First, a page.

Campus, News

Association of Latino Professionals for America comes to campus

Boston University will soon have a chapter of the Association of Latino Professionals for America. Senior Humberto Rada (left) is starting the organization with fellow Questrom students like Max Reich Marin (right) to provide Latino students pursuing careers in business internship and mentorship opportunities. PHOTO BY SOFIA KOYAMA/ DAILY FREE PRESS STAFF

Boston University will soon be home to the newest chapter of the Association of Latino Professionals for America, a national organization that aims to provide opportunities for Latino students seeking careers in a diverse range of economic sectors.

ALPFA provides local, regional and national opportunities such as internships, scholarships, mentorships and sometimes even jobs at Fortune 500 companies, Natalia Hilton, the director of chapter operations at ALPFA Boston, wrote in an email. The group was created in 1972 to “build upon a foundation of leadership and create a legacy.”

Hilton wrote that as a local chapter, ALPFA will connect student chapter leaders with regional and national leadership. At the national level, the association hosts events such as symposiums, workshops and career fairs.

The BU chapter is being started by Humberto Rada, a senior in the Questrom School of Business.

Rada first found out about the organization from his sister, who had been a part of the organization at Bentley University, and he was surprised when he found out BU didn’t have a chapter.

“I was taken aback because BU is one of the largest schools in Boston, and smaller schools like Bentley have this organization,” he said. “So I thought that it would be something good to start.”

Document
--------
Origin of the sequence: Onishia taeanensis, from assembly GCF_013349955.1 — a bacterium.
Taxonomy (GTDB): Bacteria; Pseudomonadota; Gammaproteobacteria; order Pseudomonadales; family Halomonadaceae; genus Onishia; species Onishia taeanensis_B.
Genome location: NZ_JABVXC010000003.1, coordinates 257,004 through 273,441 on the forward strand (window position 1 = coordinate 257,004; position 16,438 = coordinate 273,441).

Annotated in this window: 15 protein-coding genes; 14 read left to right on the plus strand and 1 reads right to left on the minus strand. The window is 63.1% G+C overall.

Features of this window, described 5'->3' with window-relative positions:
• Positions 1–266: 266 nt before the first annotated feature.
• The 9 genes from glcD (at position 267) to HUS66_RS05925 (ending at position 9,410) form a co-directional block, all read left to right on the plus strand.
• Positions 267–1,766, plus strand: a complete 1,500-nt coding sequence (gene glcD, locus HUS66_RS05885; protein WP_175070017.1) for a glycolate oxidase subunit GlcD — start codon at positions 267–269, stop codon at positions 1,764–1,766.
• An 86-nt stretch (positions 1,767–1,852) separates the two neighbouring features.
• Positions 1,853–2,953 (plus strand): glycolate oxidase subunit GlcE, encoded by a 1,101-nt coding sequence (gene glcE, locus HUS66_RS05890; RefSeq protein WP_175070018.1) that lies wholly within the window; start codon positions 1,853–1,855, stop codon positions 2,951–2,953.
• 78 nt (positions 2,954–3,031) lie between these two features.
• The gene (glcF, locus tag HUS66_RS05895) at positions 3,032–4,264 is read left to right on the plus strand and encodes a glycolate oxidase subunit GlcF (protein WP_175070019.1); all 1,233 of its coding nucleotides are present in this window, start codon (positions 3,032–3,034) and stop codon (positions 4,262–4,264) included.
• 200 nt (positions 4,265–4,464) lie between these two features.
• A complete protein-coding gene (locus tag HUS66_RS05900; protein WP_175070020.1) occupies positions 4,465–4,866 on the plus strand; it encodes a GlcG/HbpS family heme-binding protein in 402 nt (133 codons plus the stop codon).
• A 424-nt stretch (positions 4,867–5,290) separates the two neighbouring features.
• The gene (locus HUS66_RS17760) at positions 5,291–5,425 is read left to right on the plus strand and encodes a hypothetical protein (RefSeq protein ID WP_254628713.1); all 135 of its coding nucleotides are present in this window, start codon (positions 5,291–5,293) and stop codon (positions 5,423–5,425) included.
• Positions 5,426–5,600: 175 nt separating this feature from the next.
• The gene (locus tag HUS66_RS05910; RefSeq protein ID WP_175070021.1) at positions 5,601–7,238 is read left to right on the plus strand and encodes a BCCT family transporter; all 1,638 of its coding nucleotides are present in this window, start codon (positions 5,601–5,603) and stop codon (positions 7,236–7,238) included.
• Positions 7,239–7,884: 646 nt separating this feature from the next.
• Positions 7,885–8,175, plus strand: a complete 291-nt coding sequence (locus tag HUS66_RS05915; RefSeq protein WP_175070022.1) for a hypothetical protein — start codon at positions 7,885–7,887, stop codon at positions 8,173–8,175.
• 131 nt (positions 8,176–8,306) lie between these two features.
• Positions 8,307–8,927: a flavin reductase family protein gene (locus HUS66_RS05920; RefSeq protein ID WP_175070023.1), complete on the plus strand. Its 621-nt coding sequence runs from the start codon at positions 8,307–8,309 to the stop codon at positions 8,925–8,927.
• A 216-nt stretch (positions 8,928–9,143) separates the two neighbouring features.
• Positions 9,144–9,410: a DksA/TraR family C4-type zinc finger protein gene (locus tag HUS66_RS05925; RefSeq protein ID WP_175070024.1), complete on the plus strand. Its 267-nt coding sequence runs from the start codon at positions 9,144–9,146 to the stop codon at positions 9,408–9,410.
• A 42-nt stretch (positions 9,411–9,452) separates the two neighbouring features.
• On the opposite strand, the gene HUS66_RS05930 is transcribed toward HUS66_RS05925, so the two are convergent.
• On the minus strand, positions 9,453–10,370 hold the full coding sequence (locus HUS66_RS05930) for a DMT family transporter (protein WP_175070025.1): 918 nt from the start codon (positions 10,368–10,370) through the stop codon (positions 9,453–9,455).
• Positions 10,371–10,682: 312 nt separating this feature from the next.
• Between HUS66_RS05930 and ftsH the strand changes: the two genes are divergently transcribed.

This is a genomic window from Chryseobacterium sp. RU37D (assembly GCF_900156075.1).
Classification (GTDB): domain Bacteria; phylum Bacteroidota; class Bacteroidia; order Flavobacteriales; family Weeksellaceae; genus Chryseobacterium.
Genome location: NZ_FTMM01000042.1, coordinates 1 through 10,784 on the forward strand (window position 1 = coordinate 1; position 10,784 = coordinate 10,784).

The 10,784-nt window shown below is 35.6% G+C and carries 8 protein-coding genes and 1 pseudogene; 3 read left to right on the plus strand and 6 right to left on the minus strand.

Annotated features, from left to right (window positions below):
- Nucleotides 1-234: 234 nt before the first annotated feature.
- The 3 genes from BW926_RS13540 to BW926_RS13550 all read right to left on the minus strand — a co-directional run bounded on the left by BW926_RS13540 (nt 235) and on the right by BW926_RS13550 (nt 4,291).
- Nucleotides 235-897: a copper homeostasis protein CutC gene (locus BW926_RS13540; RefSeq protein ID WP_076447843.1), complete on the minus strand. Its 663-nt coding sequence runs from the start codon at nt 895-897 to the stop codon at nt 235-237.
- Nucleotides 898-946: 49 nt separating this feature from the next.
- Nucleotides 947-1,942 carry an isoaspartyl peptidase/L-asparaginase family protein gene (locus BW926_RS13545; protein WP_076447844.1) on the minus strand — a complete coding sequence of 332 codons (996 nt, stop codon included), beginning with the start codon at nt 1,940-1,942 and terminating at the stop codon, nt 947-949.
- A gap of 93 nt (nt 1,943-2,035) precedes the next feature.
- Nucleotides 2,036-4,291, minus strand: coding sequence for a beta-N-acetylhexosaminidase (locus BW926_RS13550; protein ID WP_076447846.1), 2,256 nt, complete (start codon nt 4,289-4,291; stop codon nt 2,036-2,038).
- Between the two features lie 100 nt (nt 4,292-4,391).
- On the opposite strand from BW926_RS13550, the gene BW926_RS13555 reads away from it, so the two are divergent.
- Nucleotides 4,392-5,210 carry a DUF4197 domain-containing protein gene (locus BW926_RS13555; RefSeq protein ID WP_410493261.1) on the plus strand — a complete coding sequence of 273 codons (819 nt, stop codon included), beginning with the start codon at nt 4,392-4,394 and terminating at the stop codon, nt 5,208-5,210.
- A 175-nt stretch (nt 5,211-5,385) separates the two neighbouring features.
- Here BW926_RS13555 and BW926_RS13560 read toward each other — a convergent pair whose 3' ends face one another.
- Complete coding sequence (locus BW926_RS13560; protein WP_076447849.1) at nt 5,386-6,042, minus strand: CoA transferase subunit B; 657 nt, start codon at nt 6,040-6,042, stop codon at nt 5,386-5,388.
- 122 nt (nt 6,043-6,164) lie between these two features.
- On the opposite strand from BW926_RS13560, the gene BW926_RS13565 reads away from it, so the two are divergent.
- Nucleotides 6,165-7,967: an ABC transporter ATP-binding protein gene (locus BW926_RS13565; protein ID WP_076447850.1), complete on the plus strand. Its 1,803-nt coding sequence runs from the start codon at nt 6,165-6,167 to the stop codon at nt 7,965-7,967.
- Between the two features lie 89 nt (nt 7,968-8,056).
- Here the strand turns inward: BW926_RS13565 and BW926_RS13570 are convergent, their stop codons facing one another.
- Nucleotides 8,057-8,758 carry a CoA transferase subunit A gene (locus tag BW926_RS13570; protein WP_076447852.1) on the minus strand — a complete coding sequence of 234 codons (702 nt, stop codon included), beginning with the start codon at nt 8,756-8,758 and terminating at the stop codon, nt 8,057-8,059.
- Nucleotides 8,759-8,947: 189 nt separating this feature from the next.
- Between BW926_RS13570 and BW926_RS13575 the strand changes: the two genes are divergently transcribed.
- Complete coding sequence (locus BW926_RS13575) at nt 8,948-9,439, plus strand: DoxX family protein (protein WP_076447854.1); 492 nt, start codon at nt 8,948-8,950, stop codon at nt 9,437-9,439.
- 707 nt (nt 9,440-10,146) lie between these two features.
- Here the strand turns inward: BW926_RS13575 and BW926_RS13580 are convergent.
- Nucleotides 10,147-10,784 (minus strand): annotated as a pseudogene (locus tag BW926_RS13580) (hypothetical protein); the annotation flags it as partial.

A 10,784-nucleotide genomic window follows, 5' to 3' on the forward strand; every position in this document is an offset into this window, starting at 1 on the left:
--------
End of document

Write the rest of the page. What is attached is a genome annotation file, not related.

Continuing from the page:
While several Latino organizations are active on campus, few focus on career-related professional aspects, said Max Reich Marin, a future member of ALPFA’s E-board. The Questrom senior said he could have used a network like ALPFA while looking for internships and hopes the incoming students at BU benefit from it.

“I thought that this organization could help other people like me find those opportunities and find those connections that they need to find those jobs that they need to get,” Reich Marin said.

ALPFA would eventually join other Latino student organizations under the umbrella group Alianza Latina so the groups could coordinate activities, Rada said.

Besides providing professional opportunities, Rada said that ALPFA offers a strong community.

“What differentiates [ALPFA] from just any other professional network is that ALPFA is run like it’s a family,” Rada said. “… What the people really are trying to do is … make a community where people can support each other in all terms. Professionally, personally, great mentorship throughout the years … because life is always about having someone that can help you, and that’s what ALPFA tries to do at a national level.”

The organization will serve as a useful networking tool for Latino students, Questrom senior Ana Barajas Oyarzun said, which is something she believes BU currently lacks.

“It would be a great addition to the BU campus because it adds so much diversity and provides so many networking opportunities to Hispanics and Latinos,” Barajas Oyarzun said. “While there is already a Latino club, this just adds a lot more emphasis on employment on a national level, because it’s one of the most nationally widespread business organizations for Latinos in the country, I believe.”

Minority students often face difficulties while trying to find professional opportunities, senior Cristiane Sanchez said, so ALPFA coming to campus can be useful in providing connections these students may otherwise miss out on.

“It can get really hard for minorities to get a job, especially when they don’t even know where to start, how to make a connection, how to talk to people who can get them an interview,” the Questrom student said. “The best opportunities that I think ALPFA offers is the chance to make connections.”

Since Rada will graduate next year, he said he sees the future ALPFA chapter as a legacy that he will leave behind for other Latino students at BU.

“It would be like leaving my legacy and giving back to BU,” Rada said, “just being grateful for all the opportunities that have been provided to me.”





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